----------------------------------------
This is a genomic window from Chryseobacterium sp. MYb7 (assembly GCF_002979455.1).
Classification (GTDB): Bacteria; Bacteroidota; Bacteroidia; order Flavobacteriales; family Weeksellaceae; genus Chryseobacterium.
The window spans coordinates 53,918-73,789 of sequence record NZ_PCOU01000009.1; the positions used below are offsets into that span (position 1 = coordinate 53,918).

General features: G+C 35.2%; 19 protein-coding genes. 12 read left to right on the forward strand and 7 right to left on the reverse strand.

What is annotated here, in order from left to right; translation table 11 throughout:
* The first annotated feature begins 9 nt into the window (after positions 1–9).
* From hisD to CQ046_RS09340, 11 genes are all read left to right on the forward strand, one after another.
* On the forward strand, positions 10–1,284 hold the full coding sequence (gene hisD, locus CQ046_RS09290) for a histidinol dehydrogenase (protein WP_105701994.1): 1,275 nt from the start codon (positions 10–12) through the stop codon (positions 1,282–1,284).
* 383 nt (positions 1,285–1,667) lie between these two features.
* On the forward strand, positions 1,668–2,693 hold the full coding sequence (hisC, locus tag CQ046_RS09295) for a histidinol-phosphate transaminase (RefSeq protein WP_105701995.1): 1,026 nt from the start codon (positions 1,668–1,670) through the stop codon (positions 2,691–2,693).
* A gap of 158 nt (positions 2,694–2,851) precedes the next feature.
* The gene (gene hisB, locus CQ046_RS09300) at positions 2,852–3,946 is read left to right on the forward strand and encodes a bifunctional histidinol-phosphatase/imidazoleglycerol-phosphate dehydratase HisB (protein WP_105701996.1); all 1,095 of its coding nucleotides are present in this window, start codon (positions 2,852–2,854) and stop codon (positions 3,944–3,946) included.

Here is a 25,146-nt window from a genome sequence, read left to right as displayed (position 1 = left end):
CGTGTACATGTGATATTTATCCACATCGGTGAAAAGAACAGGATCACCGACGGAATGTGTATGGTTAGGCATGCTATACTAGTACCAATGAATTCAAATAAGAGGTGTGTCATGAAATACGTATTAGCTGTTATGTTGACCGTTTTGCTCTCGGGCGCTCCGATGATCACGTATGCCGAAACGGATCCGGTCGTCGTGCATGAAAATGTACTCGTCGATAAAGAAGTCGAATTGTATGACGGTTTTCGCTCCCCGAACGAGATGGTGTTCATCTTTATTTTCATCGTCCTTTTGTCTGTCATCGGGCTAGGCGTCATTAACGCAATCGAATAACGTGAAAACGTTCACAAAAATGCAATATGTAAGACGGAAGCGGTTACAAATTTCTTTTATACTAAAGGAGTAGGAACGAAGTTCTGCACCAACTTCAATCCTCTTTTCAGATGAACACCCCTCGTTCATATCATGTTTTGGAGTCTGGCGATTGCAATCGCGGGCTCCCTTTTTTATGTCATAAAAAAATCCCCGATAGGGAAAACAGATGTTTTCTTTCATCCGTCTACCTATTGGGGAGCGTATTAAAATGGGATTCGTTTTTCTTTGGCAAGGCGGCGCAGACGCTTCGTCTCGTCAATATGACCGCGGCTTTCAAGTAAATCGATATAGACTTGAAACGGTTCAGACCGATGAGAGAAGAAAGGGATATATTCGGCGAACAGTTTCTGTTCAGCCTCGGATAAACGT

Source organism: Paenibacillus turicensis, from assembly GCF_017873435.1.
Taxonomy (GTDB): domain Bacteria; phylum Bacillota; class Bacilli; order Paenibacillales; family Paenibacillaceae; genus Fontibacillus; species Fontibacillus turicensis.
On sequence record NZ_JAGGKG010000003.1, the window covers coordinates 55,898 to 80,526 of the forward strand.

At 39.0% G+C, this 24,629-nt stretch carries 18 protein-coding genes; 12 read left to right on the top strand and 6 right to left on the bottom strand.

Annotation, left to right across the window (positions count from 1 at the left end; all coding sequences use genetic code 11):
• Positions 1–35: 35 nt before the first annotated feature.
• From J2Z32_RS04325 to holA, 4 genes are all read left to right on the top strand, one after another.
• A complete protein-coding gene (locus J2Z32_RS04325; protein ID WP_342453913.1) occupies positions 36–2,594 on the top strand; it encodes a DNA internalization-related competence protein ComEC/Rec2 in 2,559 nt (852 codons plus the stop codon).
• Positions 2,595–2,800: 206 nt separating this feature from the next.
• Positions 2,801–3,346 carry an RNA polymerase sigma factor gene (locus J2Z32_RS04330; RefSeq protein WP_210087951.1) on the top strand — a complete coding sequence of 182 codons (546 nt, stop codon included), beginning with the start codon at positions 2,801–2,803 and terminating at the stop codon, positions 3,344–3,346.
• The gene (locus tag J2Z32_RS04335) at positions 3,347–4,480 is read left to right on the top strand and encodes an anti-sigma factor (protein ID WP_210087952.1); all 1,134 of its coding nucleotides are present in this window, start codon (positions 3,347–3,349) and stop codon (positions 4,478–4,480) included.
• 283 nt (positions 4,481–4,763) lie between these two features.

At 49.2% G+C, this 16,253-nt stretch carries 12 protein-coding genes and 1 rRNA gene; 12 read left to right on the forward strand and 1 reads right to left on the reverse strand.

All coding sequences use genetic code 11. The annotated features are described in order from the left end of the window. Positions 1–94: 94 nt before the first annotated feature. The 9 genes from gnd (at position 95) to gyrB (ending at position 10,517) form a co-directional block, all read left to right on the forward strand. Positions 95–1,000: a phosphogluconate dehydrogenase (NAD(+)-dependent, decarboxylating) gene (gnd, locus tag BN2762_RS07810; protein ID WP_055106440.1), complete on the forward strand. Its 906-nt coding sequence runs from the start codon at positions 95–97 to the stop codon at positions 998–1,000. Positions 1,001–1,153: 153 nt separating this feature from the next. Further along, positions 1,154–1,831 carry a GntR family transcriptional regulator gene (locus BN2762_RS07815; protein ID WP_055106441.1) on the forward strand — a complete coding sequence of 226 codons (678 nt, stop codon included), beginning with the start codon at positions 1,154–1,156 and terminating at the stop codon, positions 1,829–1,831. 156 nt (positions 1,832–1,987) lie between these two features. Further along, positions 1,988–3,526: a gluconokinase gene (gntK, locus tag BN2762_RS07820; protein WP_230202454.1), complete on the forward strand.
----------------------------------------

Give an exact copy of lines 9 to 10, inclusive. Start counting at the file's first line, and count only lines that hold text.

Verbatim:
* 383 nt (positions 1,285–1,667) lie between these two features.
* On the forward strand, positions 1,668–2,693 hold the full coding sequence (hisC, locus tag CQ046_RS09295) for a histidinol-phosphate transaminase (RefSeq protein WP_105701995.1): 1,026 nt from the start codon (positions 1,668–1,670) through the stop codon (positions 2,691–2,693).